Separation of Powers and Executive Orders using Primary Sources
Instead of teaching the concepts of separation of powers and checks and balances, the students can see how the power of the President to use executive
orders have played out in three different moments in history.
The Truman administration was no stranger to the sneers and jeers of political cartoonists. Facing such controversial issues as the desegregation of the armed forces, dropping of the atomic bomb, the cold war, the fair deal, the Republican takeover of Congress, and the 1948 presidential campaign, political and editorial cartoons were commonplace. President Truman, no matter how scathing, always professed a fondness for the cartoons and became an avid collector of them in his post-presidential years.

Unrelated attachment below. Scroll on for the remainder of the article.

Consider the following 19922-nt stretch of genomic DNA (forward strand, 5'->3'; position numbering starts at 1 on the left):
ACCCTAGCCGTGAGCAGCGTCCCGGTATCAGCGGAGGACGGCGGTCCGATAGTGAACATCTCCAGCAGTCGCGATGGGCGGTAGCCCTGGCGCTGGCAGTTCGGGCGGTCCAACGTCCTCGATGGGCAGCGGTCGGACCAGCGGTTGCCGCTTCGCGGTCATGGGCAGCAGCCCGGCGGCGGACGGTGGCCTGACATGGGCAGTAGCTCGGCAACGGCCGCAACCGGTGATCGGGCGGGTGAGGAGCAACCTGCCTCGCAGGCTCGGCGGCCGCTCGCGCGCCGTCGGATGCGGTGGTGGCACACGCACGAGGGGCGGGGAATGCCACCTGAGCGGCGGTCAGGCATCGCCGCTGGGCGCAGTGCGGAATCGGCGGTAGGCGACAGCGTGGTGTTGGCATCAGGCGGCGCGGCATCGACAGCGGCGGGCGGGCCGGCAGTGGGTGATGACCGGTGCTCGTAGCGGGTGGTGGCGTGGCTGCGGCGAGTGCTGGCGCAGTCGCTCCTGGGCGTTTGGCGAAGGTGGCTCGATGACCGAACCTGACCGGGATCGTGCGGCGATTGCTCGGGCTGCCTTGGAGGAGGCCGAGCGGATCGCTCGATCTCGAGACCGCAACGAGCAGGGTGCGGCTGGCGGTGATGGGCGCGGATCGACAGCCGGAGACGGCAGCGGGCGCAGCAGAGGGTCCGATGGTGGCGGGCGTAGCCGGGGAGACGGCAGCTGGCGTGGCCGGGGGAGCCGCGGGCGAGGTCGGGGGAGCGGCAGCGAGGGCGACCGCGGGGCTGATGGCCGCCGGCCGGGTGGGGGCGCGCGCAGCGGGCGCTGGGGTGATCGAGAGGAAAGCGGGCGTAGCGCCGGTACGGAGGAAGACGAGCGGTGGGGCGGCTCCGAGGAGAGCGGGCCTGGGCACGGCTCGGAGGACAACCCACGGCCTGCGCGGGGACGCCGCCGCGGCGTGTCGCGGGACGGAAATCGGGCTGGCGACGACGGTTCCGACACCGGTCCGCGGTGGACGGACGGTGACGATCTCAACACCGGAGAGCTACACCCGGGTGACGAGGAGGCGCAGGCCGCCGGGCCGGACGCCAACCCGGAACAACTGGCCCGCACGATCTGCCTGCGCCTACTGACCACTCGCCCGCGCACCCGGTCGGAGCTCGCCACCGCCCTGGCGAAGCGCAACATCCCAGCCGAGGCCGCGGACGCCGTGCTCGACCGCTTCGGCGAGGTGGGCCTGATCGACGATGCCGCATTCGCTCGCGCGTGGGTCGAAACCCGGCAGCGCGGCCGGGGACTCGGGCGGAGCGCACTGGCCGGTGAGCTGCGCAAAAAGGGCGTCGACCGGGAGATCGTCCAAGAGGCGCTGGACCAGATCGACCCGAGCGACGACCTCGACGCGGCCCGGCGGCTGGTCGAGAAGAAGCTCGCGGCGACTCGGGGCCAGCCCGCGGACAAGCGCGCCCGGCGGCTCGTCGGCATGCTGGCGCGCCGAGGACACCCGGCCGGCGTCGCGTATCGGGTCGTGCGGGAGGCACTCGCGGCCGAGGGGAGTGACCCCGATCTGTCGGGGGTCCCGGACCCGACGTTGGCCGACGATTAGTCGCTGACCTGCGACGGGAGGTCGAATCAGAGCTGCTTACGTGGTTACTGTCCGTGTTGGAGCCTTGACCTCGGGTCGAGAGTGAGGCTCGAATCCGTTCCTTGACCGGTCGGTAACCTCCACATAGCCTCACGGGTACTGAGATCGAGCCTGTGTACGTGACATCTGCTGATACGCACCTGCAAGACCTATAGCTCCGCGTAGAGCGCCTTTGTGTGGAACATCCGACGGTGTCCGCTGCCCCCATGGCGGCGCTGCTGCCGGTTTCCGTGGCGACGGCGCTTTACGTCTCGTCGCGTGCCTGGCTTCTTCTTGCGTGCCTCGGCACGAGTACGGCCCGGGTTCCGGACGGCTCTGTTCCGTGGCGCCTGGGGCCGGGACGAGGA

Students will read Article II of the United States Constitution and using close reading skills identify the explicit and implied powers of the President of the United States. Students will then determine how those powers were applied in situations involving a president during the different time periods in United States history.
The Whistle Stop Tour, The Electoral College, and Demographics
Students will complete a set of analytical questions (on paper or electronically) while using primary and secondary map resources individually, pair-share, and then discuss as a class/group as a formative assessment or review tool over the Electoral College and demographics.